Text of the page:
Margaret’s interpretation, by contrast, seems to me (admittedly, as a simple Stoic practitioner, not a scholar of ancient philosophy) to make much more sense. She takes Seneca’s sequence to present anger in the middle, flanked by a pre-emotion that precedes it, and by a runaway brutishness that follows it (if one indulges one’s anger). Neither the first nor the third movement are rational. The first one because it takes place without assent, the third one because it happens to an individual who is no longer rationally competent. Only the second movement is actual anger, because it is caused by a mistaken assent given by reason to the impression of injury. Remember that in Stoicism assent to an impulsory impression does not take place before the impulse; rather, it is the impulse, analyzed at the intentional level. That analysis, of course, may be on target (the agent withholds assent and anger winds down) or off (the agent mistakenly gives assent and full anger results).

I find this analysis — and Seneca’s presentation of the issue — beautiful and clarifying. In Stoic psychology, anger is a cognitive emotion, which is why it is under our control. But neither the pre-emotion nor the descent into brutishness is under our control. The first because it is naturally inevitable, since it comes before reason kicks in. The latter because we have lost control of things and are overpowered, thus losing competence to arrive at rational judgment. This is a terrifying prospect, which has enormous practical consequences, and that’s precisely why Seneca makes a big deal of it, using appropriately horrific language to describe it. As Graver concludes at the end of the chapter:

“One thus has a powerful motive to learn ways of eliminating or at least decreasing the frequency of anger by the methods Seneca goes on to suggest, like examining one’s conscience, correcting one’s values, asking friends for help. For these are the means of preserving one’s humanity.” (p. 132)

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Stoicism and Emotion, IV: feelings without assent

ship in a storm by Daniel Eskridge

Ship in a storm, by Daniel Eskridge

There is a famous story told by Aulus Gellius, of a Stoic philosopher who finds himself aboard a ship in the midst of a severe storm. While he does not scream or cries, he shows all the outwardly signs of being emotionally disturbed: he is pale, he trembles, and his expression is one of alarm. Once the storm passes, Aulus asks the philosopher how come his Stoicism did not preclude such reactions? Isn’t that what his school teaches? Not at all, responds the philosopher, and gets out his copy of Epictetus’ Discourses, from which he quotes, in part:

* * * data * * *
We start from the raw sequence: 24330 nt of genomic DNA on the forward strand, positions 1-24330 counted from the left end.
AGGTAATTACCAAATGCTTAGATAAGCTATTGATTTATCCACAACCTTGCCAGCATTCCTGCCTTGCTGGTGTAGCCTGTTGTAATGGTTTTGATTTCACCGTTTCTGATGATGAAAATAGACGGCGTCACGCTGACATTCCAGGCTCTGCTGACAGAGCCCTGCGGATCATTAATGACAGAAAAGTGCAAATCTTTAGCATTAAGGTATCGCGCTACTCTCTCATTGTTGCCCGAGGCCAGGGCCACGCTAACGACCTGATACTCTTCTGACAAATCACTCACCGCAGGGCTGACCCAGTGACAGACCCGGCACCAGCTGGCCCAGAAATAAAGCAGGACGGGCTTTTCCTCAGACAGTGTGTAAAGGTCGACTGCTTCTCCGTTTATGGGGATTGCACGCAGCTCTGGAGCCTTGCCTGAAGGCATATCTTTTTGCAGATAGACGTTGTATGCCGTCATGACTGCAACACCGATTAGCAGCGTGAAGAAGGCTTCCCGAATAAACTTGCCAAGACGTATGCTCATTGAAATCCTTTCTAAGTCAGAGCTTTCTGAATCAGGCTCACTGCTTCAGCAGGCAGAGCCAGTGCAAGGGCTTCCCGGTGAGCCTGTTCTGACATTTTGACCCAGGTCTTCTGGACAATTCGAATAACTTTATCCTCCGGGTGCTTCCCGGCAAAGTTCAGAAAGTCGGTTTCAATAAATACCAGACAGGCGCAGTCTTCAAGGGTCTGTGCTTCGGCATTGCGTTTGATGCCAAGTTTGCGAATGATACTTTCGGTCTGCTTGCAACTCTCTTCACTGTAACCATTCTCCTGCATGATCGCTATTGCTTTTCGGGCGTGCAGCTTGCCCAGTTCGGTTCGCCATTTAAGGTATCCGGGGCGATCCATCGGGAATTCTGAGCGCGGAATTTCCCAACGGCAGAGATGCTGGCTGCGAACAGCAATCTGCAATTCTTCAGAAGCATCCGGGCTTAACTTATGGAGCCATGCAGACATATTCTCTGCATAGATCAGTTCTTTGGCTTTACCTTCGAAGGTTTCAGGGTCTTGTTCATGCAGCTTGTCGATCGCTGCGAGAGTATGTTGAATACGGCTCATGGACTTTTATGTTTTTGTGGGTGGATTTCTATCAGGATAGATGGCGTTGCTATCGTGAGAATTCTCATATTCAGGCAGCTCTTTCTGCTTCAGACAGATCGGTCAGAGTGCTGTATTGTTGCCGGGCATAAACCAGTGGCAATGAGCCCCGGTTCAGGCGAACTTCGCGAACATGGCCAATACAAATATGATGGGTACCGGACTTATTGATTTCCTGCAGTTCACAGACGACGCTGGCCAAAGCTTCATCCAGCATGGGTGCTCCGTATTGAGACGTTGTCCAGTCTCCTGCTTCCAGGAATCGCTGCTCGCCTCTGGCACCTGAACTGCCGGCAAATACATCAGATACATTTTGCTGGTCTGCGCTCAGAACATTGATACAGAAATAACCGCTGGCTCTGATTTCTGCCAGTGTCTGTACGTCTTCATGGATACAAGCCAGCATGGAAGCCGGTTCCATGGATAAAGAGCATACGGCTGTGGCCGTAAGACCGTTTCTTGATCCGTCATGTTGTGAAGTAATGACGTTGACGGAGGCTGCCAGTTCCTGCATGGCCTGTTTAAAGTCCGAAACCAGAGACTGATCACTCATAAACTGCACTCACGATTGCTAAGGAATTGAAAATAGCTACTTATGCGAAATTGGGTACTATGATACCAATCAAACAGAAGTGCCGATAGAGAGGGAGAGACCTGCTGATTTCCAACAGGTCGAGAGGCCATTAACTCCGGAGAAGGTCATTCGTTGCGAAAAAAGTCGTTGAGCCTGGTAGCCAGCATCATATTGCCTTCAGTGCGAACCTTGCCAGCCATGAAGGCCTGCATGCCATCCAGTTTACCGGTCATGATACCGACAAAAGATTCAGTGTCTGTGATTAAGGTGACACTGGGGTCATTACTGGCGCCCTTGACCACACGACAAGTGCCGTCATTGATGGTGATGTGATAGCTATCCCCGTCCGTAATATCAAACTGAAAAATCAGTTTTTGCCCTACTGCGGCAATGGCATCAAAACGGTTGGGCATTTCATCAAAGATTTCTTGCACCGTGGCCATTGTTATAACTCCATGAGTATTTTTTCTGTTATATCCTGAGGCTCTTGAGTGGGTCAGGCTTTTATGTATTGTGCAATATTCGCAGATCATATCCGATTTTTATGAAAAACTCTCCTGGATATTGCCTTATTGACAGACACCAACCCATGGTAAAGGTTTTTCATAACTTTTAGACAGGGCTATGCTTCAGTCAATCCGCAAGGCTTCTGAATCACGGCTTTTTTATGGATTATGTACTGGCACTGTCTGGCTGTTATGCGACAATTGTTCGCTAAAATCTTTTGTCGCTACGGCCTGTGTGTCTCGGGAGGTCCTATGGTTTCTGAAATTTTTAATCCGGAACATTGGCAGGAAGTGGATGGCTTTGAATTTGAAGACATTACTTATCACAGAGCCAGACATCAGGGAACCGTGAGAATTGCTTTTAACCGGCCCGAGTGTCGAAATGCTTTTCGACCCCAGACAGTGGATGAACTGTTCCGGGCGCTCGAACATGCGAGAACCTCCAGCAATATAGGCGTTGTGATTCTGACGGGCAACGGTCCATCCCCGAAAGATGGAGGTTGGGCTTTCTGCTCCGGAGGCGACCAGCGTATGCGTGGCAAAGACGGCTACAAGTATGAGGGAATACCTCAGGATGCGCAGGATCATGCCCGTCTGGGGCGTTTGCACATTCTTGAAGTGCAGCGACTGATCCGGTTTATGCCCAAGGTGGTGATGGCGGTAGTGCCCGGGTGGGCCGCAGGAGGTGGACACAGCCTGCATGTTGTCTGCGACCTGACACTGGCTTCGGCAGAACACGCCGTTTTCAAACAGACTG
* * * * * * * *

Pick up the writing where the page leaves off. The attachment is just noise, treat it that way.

“When some terrifying sound occurs, either from the sky or from the collapse of a building or as the sudden herald of some danger, even the wise person’s mind necessarily responds and is contracted and grows pale for a little while, not because he opines that something evil is at hand, but by certain rapid and unplanned movements antecedent to the office of intellect and reason. Shortly, however, the wise person in that situation ‘withholds assent’ from those terrifying mental impressions; he spurns and rejects them and does not think that there is anything in them which he should fear.” (Fragments, IX)

Margaret Graver begins in this way the fourth chapter of her Stoicism and Emotion, which I am commenting on in this series of posts. The idea expressed by Epictetus is crucial to understand the Stoic theory of emotions. The initial mental impression (phantasia, in Greek) is an inevitable component of human affective responses, and the point of Stoic training is certainly not to try to achieve the impossible. The bit that is morally significant is not whether one experiences the impression, but how one reacts to it, and specifically whether one actually judges that there is an evil is at hand. Before that point one has what Graver calls a pre-emotion, a good rendition of the Greek propatheia.